Overall, network 14 defines an Extranet communications framework based on emerging Web technologies, including appropriate security architecture, to provide a reliable, high quality, cost-efficient architecture for standardized data exchange. In this regard, the security environment provides appropriate safeguards and maintains patient confidentiality consistent with National Research Council (NRC), and Health Insurance Portability and Accountability Act (HIPAA), and NUT recommendations. Preferably, commercially available hardware and software components, available, e.g., from CartaNova of Mequon, Wis., are installed on end user PCs to provide contextual security and user authentication, as controlled by an ASP-based regional security server. Moreover, regional repositories store collected triage information and convey that information to the centralized recipient in a manner that allows a base level of reporting to support real-time emergency surveillance by public health officials. In particular, a standardized set of Web-based summary and exception reports from the collected triage information for presentation to researchers and public health authorities. The system also preferably implements a mechanism for public health authorities and medical researchers to conduct ad hoc analysis of the data beyond the standardized reports. In addition, a Web-based geographic information system viewer which allows for flexible data reporting using a commercially available tool set, such as the one provided by ESRI of Redlands, Calif., is provided. As part of the regional repository set-up, areas of priority are identified for developing and implementing additional data collection and reporting modules onto the network system for widespread deployment.
 In sum, the security architecture and integration of unique security protocols and technology ensure identification and authentication of users, as well as origin of transactions. Preferably, the architecture includes a unique wireless proximity and security, contextual based, identification and authentication device (not shown) for end users. Also, system 10 has the ability to display frequencies, distribution, patterns, and influencing agents, associated with the migration of syndromes of concern using a dynamic Web-based viewer integrated with a geographic information system (not shown).
 The user interface 22 of the triage tool, whether it employs triage form 24 or proprietary triage data collection form 26, is used by nurses or triage technicians to record data as a routine part of the emergency care intake process. In general, the user interface 22 will prompt the triage personnel to enter structured data through, preferably, drop-down menus to encourage entry of data that can then be matched automatically to appropriate 1CD codes through system logic. Upon completion of the triage record, the staff can print a hard copy of the triage data for inclusion in a permanent medical record. Software, such as the CartaNova CDA system, may be used for security and user access control, as noted previously.
 In the preferred embodiment, the information is received at a triage location of intake sub-system 12 at the corresponding health care facility 16 upon initial interface between the patient and with health care staff. Hospital staff enters the information. Once entered, the information is communicated directly (i.e., automatically and in real-time) to, for example, the corresponding regional repository 18 without any additional action required by the hospital triage staff. As a result, the transfer of information from health care facilities 16 to the network 14 is preferably entirely transparent to hospital staff.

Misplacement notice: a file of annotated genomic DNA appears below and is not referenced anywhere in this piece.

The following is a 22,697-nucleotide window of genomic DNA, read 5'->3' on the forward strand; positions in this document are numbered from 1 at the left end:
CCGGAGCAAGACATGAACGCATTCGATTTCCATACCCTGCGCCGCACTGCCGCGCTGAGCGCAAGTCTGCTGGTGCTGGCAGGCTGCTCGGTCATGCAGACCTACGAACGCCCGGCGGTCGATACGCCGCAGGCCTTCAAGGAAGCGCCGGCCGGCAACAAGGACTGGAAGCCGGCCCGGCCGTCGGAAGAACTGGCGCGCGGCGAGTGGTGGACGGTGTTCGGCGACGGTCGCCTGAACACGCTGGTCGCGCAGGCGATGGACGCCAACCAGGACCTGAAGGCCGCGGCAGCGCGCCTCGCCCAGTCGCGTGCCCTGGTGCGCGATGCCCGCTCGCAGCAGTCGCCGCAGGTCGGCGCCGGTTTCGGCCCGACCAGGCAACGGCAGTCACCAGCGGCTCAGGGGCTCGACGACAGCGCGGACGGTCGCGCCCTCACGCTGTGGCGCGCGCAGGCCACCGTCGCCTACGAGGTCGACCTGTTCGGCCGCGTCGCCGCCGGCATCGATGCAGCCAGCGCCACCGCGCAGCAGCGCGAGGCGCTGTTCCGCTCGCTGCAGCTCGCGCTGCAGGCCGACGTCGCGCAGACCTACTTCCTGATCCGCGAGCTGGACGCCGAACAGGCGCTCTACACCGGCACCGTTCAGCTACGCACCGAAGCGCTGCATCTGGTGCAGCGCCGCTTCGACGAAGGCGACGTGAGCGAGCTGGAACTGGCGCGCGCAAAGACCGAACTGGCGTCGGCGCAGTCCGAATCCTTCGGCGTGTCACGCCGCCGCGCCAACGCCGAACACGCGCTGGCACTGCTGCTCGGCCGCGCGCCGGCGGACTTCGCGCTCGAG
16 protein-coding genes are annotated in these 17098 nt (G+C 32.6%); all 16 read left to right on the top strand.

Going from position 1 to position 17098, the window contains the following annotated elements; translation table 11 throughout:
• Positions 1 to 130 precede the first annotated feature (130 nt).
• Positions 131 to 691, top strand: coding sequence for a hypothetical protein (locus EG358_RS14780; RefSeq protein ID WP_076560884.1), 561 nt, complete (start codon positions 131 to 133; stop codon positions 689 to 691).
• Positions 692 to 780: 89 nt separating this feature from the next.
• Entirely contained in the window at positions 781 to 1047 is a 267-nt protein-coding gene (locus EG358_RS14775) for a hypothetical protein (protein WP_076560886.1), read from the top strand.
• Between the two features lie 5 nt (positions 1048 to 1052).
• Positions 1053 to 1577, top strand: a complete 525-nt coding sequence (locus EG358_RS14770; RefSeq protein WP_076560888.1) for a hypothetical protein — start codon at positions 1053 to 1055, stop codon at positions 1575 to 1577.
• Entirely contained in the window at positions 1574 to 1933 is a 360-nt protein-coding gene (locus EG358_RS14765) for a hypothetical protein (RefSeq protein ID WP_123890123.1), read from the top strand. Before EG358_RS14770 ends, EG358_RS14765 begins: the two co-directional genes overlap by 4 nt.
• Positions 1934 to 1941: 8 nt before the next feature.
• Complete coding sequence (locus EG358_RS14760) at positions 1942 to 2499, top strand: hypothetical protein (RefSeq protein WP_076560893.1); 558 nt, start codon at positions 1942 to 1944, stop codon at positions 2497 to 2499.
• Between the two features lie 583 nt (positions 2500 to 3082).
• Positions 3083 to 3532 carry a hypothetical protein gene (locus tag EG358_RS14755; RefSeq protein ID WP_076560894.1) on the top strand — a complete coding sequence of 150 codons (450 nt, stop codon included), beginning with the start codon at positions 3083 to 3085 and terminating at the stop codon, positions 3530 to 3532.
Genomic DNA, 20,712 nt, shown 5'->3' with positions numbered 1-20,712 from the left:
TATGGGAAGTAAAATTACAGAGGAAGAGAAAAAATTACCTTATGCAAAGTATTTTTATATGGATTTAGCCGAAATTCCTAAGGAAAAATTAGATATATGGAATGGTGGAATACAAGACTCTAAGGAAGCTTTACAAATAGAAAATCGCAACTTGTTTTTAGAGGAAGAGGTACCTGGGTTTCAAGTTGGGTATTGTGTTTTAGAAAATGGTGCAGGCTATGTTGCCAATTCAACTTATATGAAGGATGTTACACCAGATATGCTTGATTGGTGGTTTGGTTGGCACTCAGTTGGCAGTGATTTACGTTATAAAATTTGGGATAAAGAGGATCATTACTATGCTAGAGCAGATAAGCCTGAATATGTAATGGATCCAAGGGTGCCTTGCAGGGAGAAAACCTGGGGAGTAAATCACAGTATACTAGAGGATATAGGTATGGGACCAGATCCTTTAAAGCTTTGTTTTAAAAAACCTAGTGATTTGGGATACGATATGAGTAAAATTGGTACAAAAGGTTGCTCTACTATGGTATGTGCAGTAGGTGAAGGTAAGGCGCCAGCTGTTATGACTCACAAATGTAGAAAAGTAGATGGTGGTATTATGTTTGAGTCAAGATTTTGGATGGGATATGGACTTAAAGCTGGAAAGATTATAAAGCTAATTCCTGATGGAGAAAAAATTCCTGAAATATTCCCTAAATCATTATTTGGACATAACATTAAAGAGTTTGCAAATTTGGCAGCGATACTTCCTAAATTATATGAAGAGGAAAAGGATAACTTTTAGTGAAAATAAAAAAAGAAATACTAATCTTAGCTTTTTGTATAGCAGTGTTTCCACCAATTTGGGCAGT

With respect to the type of data being entered at triage stations at health care locations 16, typical data may consist of a primary complaint, such as difficulty breathing, as well as secondary complaints, including associated symptoms, such as dizziness or fever. Moreover, additional data elements to be collected pertain to profiles of individual patients including the age and sex, vital signs, level of consciousness and zip codes of home, work and incident site. Of course, this is only a sampling of the information that may be obtained at triage. This information may be entered using an electronic form such as the one illustrated in FIG. 3. A computerized confirmation of the transmission of the data collection in that form may be generated and displayed as illustrated by the screen print of FIG. 4.
 There are two primary types of health related data which may be communicated within network 14 of system 10, data relating to symptoms and data relating to syndromes. The two types of health data are not mutually exclusive, as syndrome data typically is compiled based on patient symptoms recorded at triage. In the first case, raw data entered by the health care facility personnel may be directly communicated without modification to network 14. The data is thereafter compiled and analyzed to determine whether a health warning condition is met. Notably, the data collected at the triage units of the health care facilities 16 may be translated into a code associated with a number of categories of compliance, as partially shown immediately below in Table 1.
 Alternatively, the triage tool may be adapted to process the triage data to create data associated with resultant syndromes. Exemplary syndrome data may be connected with the following complaints: shortness of breath, diarrhea, rash, fever, altered mental status, confusion, a coma or loss of consciousness, facial muscle weakness (including visual or swallowing difficulties, dropping eyelids, slurred speech and dry mouth), and toxic chemical inhalation or other toxic exposure. In this case, the data may be conveyed according to stratification by age (i.e., pediatric, adult age 18-65, and geriatric age groups), respiratory rate, and pulse oximetry readings, for example.